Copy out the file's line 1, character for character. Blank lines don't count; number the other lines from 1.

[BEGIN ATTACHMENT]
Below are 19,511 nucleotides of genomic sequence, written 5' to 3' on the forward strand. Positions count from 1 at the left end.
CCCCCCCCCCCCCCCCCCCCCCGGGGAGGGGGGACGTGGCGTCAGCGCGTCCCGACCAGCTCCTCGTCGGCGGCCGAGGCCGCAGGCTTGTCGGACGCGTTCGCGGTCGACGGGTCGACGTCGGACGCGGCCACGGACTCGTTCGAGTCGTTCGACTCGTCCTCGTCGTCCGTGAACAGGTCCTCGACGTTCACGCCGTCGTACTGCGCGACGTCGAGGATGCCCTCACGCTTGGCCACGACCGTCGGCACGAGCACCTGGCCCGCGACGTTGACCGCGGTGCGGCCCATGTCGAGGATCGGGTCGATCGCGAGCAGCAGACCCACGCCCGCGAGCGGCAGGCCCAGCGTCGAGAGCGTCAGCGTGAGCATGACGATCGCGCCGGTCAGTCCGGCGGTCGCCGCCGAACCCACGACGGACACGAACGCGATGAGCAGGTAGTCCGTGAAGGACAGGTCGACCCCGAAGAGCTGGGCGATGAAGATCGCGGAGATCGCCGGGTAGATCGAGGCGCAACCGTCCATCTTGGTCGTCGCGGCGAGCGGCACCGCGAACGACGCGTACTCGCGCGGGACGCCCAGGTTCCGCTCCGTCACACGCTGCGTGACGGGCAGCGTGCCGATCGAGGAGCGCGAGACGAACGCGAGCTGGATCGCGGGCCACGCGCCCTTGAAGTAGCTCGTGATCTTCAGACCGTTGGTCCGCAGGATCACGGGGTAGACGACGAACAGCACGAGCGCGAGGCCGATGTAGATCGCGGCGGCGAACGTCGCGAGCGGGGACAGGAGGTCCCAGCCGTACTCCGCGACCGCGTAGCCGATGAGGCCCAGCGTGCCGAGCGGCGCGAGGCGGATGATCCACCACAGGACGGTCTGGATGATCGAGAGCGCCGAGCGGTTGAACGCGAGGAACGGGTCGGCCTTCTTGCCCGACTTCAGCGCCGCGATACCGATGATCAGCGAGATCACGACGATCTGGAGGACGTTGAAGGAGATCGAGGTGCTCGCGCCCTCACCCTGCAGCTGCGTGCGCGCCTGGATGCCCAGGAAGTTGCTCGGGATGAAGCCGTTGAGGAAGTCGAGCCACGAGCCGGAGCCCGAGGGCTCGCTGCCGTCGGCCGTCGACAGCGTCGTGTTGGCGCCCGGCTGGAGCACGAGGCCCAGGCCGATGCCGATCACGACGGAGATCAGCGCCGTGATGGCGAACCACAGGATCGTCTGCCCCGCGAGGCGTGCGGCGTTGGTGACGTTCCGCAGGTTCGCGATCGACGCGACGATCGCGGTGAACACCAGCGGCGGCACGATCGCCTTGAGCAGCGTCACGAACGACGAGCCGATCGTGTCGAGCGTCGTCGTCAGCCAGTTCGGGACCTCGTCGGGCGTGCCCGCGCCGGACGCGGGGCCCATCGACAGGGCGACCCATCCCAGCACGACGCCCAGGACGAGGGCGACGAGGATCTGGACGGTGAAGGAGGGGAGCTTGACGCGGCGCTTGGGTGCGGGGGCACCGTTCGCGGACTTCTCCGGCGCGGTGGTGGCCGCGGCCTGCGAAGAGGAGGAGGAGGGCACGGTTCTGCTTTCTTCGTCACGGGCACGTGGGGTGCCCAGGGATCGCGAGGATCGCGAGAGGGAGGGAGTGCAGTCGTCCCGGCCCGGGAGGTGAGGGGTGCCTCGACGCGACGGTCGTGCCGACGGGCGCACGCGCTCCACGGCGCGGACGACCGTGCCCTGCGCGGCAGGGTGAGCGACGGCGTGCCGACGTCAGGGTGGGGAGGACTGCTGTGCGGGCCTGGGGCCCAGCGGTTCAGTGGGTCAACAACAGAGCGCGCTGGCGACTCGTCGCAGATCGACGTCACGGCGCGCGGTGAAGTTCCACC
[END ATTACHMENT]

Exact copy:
Below are 19,511 nucleotides of genomic sequence, written 5' to 3' on the forward strand. Positions count from 1 at the left end.